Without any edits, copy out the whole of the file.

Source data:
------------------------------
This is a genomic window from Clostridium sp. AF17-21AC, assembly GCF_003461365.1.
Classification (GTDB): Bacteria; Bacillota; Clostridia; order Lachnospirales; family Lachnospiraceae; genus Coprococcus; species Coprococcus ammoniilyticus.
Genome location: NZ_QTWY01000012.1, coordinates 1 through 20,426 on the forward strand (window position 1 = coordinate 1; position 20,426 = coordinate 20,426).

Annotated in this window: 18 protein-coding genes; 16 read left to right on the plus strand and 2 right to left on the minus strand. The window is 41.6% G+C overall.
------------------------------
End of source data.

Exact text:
This is a genomic window from Clostridium sp. AF17-21AC, assembly GCF_003461365.1.
Classification (GTDB): Bacteria; Bacillota; Clostridia; order Lachnospirales; family Lachnospiraceae; genus Coprococcus; species Coprococcus ammoniilyticus.
Genome location: NZ_QTWY01000012.1, coordinates 1 through 20,426 on the forward strand (window position 1 = coordinate 1; position 20,426 = coordinate 20,426).

Annotated in this window: 18 protein-coding genes; 16 read left to right on the plus strand and 2 right to left on the minus strand. The window is 41.6% G+C overall.